7. That particular shot was taken with morning sun in an east-facing bedroom. The guitar was on the floor, and the light was diffused nicely by a semi-diaphanous white window shade. I have learned the hard way to avoid overhead lights and use of a flash. Outside light on a cloudy day isn't bad, though.
  8. Thanks. The print is 20" x 12". With a 3" white mat and fairly small black frame, the finished work is about 28" x 20". They wanted a photo of the photo. I sent them a 20mb copy of the image itself. What's going to the exhibition is the framed print.
  9. Being a member of a local camera club, I've been messing around with photographs for a couple of years. Lightroom is my editor of choice, with occasional assistance from Topaz AI software. Recently I was made aware of an upcoming art exhibition, named Call Out For Colour, at a gallery not too far away, and I decided to enter the photograph you see below of my blue H150 20th Anniversary. This will be a juried exhibition, with cash prize money at stake. The show opens in early March and runs for 7 weeks. Got an email from the gallery last week saying my entry has been accepted. Wasn't expecting this. Out of 220+ entries (paintings, photos, and other works of art), they only accepted 48. Whoopee! The print I'm entering shows this piece of the guitar a bit larger than life-size, and has such amazing depth that it just looks like waves in the wood. Click on this image to see what I mean. Heritage artistry at its best!
  10. What about the idea of an extra long strap and take it right up to the headstock, like on a lot of acoustics.
  11. A couple of months ago I gifted mine (#20, pretty well mint) to son Chris. At the time I consulted with the forum's head Heritage guru on its value, and his estimate was $3K.
  12. The label under the back access cover may tell you what pickups are in it. Simpler than removing a pickup. Congrats. Great looking guitar.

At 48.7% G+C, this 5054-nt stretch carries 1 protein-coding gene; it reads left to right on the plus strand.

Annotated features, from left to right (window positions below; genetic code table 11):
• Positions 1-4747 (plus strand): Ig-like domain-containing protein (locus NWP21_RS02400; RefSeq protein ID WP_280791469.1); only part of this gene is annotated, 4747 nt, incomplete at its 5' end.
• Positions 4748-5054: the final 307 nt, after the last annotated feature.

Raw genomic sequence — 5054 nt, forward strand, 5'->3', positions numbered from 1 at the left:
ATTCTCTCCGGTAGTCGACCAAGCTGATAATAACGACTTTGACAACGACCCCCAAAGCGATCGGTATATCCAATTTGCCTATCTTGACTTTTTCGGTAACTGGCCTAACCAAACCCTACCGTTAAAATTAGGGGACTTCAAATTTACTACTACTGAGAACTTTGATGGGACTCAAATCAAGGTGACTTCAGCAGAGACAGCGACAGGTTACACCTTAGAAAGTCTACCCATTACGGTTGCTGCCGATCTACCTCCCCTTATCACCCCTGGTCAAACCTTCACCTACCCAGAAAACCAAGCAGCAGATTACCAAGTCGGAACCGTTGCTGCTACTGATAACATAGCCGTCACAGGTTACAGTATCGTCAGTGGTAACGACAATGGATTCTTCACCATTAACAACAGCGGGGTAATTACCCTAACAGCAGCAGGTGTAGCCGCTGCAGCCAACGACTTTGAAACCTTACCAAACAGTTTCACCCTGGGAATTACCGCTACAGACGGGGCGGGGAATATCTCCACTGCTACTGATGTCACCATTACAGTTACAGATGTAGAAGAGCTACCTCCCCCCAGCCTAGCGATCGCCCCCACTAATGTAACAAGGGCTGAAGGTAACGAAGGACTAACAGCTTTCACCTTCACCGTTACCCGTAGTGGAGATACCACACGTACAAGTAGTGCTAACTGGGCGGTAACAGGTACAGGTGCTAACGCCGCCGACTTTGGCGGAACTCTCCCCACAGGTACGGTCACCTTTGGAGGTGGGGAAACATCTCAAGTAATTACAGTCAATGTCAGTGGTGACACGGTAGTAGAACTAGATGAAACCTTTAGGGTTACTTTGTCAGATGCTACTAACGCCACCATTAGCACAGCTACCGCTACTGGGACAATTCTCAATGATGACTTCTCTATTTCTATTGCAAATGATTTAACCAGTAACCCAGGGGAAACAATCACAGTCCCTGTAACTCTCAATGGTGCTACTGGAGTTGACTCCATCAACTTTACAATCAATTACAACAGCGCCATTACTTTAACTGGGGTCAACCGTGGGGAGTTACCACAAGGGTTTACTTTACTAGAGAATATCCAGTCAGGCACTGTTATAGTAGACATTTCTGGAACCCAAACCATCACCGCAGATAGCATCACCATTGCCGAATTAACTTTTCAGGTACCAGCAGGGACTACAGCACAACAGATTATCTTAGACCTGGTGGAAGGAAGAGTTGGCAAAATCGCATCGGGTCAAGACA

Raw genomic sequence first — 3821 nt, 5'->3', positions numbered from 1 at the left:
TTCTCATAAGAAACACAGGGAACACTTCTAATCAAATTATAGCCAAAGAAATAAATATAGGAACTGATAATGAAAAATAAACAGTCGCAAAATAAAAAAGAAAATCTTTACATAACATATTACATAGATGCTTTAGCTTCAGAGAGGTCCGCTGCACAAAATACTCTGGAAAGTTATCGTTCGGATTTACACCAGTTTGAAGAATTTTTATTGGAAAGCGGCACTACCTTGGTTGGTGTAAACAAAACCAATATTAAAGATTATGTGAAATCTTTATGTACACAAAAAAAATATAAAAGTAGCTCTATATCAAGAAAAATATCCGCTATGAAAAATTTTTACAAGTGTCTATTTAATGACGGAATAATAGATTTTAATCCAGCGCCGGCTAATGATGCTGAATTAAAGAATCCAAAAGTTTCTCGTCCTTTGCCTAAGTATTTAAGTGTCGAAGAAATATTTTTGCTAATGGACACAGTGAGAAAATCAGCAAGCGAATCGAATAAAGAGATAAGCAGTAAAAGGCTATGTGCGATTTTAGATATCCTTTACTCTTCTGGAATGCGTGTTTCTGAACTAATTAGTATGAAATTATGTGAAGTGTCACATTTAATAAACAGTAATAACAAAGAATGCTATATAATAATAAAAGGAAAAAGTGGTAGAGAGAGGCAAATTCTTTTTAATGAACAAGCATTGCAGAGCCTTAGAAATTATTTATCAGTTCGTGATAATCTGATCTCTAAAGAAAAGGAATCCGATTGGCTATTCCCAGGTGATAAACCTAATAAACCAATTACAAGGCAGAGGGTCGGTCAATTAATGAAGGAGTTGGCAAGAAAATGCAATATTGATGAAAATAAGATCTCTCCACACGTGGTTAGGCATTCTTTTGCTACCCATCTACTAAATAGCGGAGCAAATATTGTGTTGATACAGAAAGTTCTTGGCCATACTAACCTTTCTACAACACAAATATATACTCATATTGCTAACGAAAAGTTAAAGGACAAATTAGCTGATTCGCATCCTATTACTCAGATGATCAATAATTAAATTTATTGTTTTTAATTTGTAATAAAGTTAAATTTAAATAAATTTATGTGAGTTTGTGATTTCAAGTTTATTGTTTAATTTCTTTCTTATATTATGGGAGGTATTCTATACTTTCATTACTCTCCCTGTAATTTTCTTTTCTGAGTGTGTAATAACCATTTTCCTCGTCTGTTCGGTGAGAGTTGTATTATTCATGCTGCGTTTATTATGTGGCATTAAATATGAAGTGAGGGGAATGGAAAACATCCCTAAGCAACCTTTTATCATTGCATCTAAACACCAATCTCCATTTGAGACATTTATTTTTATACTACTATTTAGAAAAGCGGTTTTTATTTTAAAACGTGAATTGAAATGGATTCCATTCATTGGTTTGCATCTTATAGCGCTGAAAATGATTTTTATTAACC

13. Yes, it really happened. It could be a sign of encroaching senility, but I'd like to think otherwise. For a couple of years now, I've been aware that too much stuff had managed to accumulate in my music room. Seven guitars, two amps, a recording setup, a drum machine, a bunch of pedals. I began to realize that the only guitars I really need are the ones I gravitate to when sitting down to noodle, or to record one of my home-brew songs. So the Taylor acoustic got sold, as did the PRS SE. The Taylor I miss, as it recorded really well and sounded good. Never got comfortable with the size of it, though. The PRS SE went pretty quickly too. And the whole debacle with trying to get the Kammerer cherry guitar across the border to Steiner has been documented elsewhere here. That left me with three Heritages, a Ron Kirn tele, a really nice PRS CE24 from the early 90's, and a Lakland bass. And what did I usually pick up for noodling? Either the PRS CE24 or the red H535. Last month I had a birthday. Not one of those significant ones ending with a zero, but an astonishingly high number nonetheless. That got me thinking that I should keep going on my inventory reduction process. Some of you may know that we have two sons. They always try to organize something to commemorate my birthdays. So I considered.....they both have guitars, both have amps, both play a bit. Why don't I try to help them out? So I concocted a plan. I would gift each of them one of my guitars. No strings attached (well, no financial strings anyway), they wouldn't be buying them. My gift to them. My conditions were simple: take one of my guitars, make an honest effort to learn how to play it, and in a couple of years, decide if it's a keeper or not. If not, it would come back to me. What a deal, right? The choices I presented to them were: the H155 Millie, the blue H150 20th Anniversary, or the Kirn tele. Andrew chose the H155, and Chris the H150. I think that, compared to what they already had in-house, those two Heritages were in a different universe in terms of materials, build quality, playability, and sound. Once they accepted that fact that I was serious about this, they got quite enthusiastic, and those two guitars how have new homes. I've added a pic below of each of them. I'm hoping this turns out for the best. Chris is extremely busy with an energetic 16 month old daughter, so I don't expect him to be able to devote a whole lot of time to learning the ins and outs of that lovely H150. Andrew, on the other hand, has no such excuse. I'll be monitoring their progress, and I have visiting rights to both instruments. So the deed is now done. I still have one too many guitars, and two too many amps, neither of which has been turned on for a couple of years. I've always felt that the most important aspect of parenting is being able to open doors for my kids, and hopefully they'll enjoy the process I've tried to start.